Friday, April 19, 2013
Roots were somethin’ he never wanted to have.
I’ve always known it, ever since that first night we went walkin’ together like a proper couple and not just friends. I was all prettied up in my best sundress. Heck, I’d even raked out the garden soil from beneath my fingernails. My hair was still kind of damp and wild, but whatever. It was late spring and with the humidity as high as it was, it wouldn’t a mattered much if I had troubled myself to dry it up all smooth anyway. I was as cute as I was gonna get and I could tell by the way he kept eyeing me that it was more than cute enough.
The air smelled like honeysuckle, so sweet and perfume-y that I could almost taste it on my tongue. We were walking out on the trestle bridge. Once when our town was an actual town and not just the ghost of one, trains used to go across it. Back then kids’d test their bravery by crossin’ just before a train was due to come chargin’ through—flyin’ across the tracks like they were runnin’ away from those Spanish bulls. Most of the time they’d make it across alright, but there was always one or two a year that wouldn’t. We were following the path they always took, dodgin’ the creakiest spots and pickin’ our way to the path beyond, the one that switch-backs down to the riverbed below—when he opened his mouth.
“I ain’t dying here,” he said. His voice echoed a little—the words pinging off the river rocks below us so they could hit my ears a second and third time. He turned to me and looked me straight in my eyes. My whole body shivered from heat or nerves or maybe both. His eyes were the same gritty brown as the soil in my garden—unremarkable maybe, but rich because they were so dark, almost black in the moonlight. He put his hands on my arms, just above my elbows. I liked how warm his hands were. Even in that heat it was comforting.
“Come graduation I’m gettin’ as far from here as I can. I can’t plant myself in this town like everybody else has—stay so still that I practically grow moss. I’m meant to see more than this. I’m meant to be more than this.”
If I woulda been a good girl maybe I would’ve listened to what he was sayin’. If I’d been a smart girl maybe I’d have left him right then, just turned tail and walked away before he could—saved him the guilt and trouble of wanting to now.
But I’m neither of those things.
So instead I just stared at his mouth and brought a finger up to trace his bottom lip. I waited just a beat, until I knew he was primed, and then I kissed him, pulling that lip between my teeth the way I do a honeysuckle flower to get the nectar out of it. He started shivering then too. His hands went from holding me at arm’s length to crushin’ me against him so hard that I couldn’t figure out if either of us was even breathing anymore.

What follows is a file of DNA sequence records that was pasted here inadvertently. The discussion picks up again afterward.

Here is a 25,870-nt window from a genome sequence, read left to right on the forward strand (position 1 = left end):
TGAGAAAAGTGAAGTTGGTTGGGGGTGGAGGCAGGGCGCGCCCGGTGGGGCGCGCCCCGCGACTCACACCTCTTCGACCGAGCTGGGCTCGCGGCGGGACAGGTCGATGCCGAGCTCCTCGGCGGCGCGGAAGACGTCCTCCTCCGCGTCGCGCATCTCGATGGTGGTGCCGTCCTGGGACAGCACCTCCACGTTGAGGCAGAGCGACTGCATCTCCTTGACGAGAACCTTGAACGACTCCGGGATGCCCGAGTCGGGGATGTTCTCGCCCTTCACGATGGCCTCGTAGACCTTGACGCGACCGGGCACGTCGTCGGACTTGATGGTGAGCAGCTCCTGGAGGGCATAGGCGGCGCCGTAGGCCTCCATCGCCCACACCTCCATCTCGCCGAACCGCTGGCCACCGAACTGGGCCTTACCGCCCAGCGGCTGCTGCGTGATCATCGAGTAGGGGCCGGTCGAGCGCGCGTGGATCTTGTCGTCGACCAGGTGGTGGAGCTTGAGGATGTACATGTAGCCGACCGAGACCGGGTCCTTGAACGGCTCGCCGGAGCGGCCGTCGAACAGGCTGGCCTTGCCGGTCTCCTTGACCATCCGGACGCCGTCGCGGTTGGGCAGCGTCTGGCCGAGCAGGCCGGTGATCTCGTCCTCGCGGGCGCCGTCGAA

That was almost a year ago today. Back when I was twig-thin and not rounded out around the middle. Back when I could still walk the trestle and not worry about topplin’ off of it. Now I look up and watch as he crosses it alone. I stretch out on one of the river rocks and dip my toes in the water and try to look unconcerned. We’ve been coming here all week, ever since graduation. I know he’s remembering that other night—same as me. I run a hand across my middle, press the hard bump just under my rib cage and try to move it so I can get some air in my lungs. The baby kicks me hard enough to make my bladder tingle. For a second I’m half afraid I might pee.
I look up at him. He hasn’t looked at me once since we came out here. He never does. Not until I call and call and order him to come down because I can’t ever get off this stupid rock anymore without his help.
But every time I hope he will.
I dream about it.
I can’t seem to help myself.
The thing is I want him to have roots in this place, ones that twine with mine and dig deep into the soil so that even the worst summer storm can’t pull them out. I thought maybe with the baby that it just might be possible. But then we started comin’ out here again. And he started crossing that bridge again—goin’ faster every time like he’s hopin’ that a train’s still possible or something. I want to know--if there ever really was a train--whether he’d try to outrun it or just let it catch him. I need to ask him, but I can never quite decide how to. So instead I just keep sittin' here, strugglin' to breathe—waiting for him to figure it out.
Story by: Amy Christine Parker
PHOTO BY: Gillian Woods